‘Discotheque’ is possibly the greatest dance floor anthem never released. Thank god then we have this wonderful acapella version performed by the hit-machine gents themselves, men who at once spend too much and not enough time in each other’s company. Fact: the dance moves here were choreographed only moments before the scene was shot. Incredible. This was a green screen test to combine live action footage with model (the former being the young chaps, the latter the interior of the train, which is a scale model). The intention, at some point, was to use an approach similar to this to shoot a script I wrote called ’It Was a Bad Sandwich’ (hence the test sequence’s title). The thinking was that since we wouldn’t have the budget to produce photo realistic effects we would go the other way and make it look completely unrealistic. Set in the future, the story would have followed the owner of a sandwich making company, that supplied its wares to starships, and his problems with a staff strike led by his estranged wife. Perhaps that was unrealistic enough.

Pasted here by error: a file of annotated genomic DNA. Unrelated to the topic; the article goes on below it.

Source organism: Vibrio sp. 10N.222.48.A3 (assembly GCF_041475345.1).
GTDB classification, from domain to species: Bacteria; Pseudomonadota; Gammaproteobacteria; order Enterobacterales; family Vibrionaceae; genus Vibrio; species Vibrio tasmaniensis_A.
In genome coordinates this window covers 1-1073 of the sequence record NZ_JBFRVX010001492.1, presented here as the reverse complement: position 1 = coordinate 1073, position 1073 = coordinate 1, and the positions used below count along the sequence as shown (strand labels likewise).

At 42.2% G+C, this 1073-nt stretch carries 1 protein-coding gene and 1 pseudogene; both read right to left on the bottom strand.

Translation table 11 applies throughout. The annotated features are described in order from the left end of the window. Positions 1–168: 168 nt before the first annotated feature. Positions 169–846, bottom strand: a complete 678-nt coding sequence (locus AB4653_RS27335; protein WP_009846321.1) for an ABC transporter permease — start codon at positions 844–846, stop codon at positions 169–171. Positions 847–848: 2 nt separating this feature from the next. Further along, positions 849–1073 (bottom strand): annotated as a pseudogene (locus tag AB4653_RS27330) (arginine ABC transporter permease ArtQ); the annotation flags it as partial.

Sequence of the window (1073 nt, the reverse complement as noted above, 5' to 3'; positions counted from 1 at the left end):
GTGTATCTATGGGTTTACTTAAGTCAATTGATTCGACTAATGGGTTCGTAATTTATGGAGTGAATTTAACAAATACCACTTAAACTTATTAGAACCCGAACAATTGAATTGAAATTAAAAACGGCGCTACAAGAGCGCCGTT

This was made in 24 hours. I helped write the script, one of the better roles I think because at that stage it was early in the day and people were still capable of rational thought. I can’t remember who came up with the idea or where it came from, not that it really mattered. It was good to do something on such a short timescale where you don’t have time to question everything. So it was decided that the story concerned a man trying to come to terms with his crippling and irrational fears after ruining a birthday party. I don’t think any footage got shot until at least midnight, 15 hours or so after we started. This meant we had to edit as scenes were completed, tapes being couriered across town by mule. The sun was up by the time the last scene was shot (the last scene of the film). We had a little premiere at 10am, 25 hours after the challenge started. Personally I’m not sure I’m at my best when I’m that tired, but everything came together ok. It was only after completing the film that we realised that all of Ellis’s fears were related to things beginning with the letter ‘f’, so we named the film Fobia. Get it? Ah…